The achievements of Classical Athens (roughly from the 6th to the 4th century B.C.) have earned it the title “The Birthplace of Western Civilization,” since the art, literature, philosophy and political system of the period have influenced Western thought even up to the present day. The Parthenon (completed in 438 B.C), Athens’ most famous structure, was originally a temple dedicated to Athena, the city’s namesake and patron deity.
There are few countries where the meeting of land and sea creates such a complex pattern of islands, inlets, gulfs and bays, as in Greece. The sea presses deep into the land with hundreds of arms separated by the rocky spines of peninsulas, and only a small, wedge-shaped portion of the country is more than 50 miles (80 kilometers) from the sea.
Tavernas abound in both large cities and not-so-large villages, and are popular gathering-places. In a taverna, you can sample retsina (a resin-infused wine) and ouzo (an anise-flavored apéritif), as well as local specialties that include lamb, seafood and eggplant dishes. In some tavernas, you can still hear traditional music played on the bouzouki and join in a dance or two.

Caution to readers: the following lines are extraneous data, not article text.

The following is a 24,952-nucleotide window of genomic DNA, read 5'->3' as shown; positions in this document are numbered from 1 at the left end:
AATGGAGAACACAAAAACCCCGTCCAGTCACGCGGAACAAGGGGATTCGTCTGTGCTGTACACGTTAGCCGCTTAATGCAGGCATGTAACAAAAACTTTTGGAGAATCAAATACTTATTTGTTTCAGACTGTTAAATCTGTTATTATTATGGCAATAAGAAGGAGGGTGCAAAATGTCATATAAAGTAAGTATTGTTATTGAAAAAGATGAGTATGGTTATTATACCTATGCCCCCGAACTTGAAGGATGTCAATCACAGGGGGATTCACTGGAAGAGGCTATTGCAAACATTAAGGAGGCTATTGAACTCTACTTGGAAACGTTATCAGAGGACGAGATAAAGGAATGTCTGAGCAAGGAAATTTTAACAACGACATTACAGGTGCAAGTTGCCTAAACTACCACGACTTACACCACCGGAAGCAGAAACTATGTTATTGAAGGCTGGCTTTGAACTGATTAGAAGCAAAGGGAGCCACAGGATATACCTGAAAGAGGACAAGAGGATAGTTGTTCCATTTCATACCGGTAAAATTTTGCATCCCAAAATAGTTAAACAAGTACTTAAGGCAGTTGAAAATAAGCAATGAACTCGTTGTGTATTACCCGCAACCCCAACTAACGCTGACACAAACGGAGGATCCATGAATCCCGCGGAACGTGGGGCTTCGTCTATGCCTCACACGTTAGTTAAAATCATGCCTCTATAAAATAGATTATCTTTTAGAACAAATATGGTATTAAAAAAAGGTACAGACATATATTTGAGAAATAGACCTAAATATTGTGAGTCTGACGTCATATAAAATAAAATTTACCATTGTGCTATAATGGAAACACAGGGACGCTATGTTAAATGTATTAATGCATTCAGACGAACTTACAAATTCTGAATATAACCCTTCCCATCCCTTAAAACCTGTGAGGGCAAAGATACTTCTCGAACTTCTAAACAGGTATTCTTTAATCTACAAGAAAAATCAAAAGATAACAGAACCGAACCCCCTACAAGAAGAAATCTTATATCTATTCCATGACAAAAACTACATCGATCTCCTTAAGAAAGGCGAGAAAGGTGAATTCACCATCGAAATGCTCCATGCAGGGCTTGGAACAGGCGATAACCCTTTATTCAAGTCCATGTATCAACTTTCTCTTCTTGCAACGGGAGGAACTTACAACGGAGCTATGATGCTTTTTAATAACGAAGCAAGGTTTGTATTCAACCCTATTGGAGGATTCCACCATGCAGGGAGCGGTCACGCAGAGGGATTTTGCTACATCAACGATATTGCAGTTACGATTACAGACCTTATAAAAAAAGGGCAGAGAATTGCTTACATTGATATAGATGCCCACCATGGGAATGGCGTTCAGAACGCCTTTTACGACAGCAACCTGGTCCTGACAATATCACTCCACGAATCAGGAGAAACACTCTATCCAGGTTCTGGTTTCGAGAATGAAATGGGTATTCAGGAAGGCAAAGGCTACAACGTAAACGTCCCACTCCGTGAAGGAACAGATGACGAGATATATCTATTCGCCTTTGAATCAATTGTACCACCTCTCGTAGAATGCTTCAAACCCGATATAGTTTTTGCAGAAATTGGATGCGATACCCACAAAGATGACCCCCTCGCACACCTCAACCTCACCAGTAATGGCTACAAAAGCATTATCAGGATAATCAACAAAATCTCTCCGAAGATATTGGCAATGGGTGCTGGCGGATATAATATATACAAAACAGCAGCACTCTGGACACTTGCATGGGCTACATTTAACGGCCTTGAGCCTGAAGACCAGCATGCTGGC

The island of Crete in the eastern Mediterranean was home to the Minoan civilization which reached its height around the 16th century B.C. An advanced people (they had flushing toilets), the Minoans built such impressive structures as the Palace of Knossos, of which one room, the Queen’s Megaron, is seen here. The Minoans were expert seafarers, and much of their art contains ocean motifs like the dolphins in the Megaron.
The Greeks have always made the most of their proximity to the sea and fishing is an important local industry; wrasse, octopus, swordfish and squid are among the varieties of sea life that can be found in Greek waters, although some areas have been depleted by of overfishing. Sponges, however, are found in sufficient abundance to export.
Tourism is one of the most important sources of revenue for the Greek economy; each year, millions of visitors come from all over the world to experience Greece’s culture (both ancient and modern) and beautiful scenery. Some of the most popular destinations are the Aegean islands, such as Ios, Naxos and Mykonos; some people choose to cruise from island to island, rather than limit themselves to just one.